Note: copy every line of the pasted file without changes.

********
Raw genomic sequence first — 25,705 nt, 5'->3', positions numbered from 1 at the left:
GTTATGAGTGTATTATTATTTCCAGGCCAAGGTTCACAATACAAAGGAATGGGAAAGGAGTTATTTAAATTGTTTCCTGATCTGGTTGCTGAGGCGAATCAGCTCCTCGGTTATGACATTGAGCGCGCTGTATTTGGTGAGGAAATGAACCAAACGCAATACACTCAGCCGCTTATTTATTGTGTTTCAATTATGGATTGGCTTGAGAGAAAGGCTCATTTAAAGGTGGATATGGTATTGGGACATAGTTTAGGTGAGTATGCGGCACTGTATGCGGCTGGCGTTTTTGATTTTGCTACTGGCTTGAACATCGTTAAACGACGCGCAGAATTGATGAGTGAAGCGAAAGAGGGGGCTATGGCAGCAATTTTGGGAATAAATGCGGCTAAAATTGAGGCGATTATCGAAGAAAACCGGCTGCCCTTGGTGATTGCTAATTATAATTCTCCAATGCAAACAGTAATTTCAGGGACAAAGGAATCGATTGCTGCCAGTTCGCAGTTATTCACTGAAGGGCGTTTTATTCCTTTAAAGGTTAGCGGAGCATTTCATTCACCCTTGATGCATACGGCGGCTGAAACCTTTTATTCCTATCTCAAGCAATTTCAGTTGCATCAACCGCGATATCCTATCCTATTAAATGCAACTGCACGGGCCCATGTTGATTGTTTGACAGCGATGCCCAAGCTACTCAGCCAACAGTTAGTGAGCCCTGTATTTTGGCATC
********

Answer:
Raw genomic sequence first — 25,705 nt, 5'->3', positions numbered from 1 at the left:
GTTATGAGTGTATTATTATTTCCAGGCCAAGGTTCACAATACAAAGGAATGGGAAAGGAGTTATTTAAATTGTTTCCTGATCTGGTTGCTGAGGCGAATCAGCTCCTCGGTTATGACATTGAGCGCGCTGTATTTGGTGAGGAAATGAACCAAACGCAATACACTCAGCCGCTTATTTATTGTGTTTCAATTATGGATTGGCTTGAGAGAAAGGCTCATTTAAAGGTGGATATGGTATTGGGACATAGTTTAGGTGAGTATGCGGCACTGTATGCGGCTGGCGTTTTTGATTTTGCTACTGGCTTGAACATCGTTAAACGACGCGCAGAATTGATGAGTGAAGCGAAAGAGGGGGCTATGGCAGCAATTTTGGGAATAAATGCGGCTAAAATTGAGGCGATTATCGAAGAAAACCGGCTGCCCTTGGTGATTGCTAATTATAATTCTCCAATGCAAACAGTAATTTCAGGGACAAAGGAATCGATTGCTGCCAGTTCGCAGTTATTCACTGAAGGGCGTTTTATTCCTTTAAAGGTTAGCGGAGCATTTCATTCACCCTTGATGCATACGGCGGCTGAAACCTTTTATTCCTATCTCAAGCAATTTCAGTTGCATCAACCGCGATATCCTATCCTATTAAATGCAACTGCACGGGCCCATGTTGATTGTTTGACAGCGATGCCCAAGCTACTCAGCCAACAGTTAGTGAGCCCTGTATTTTGGCATC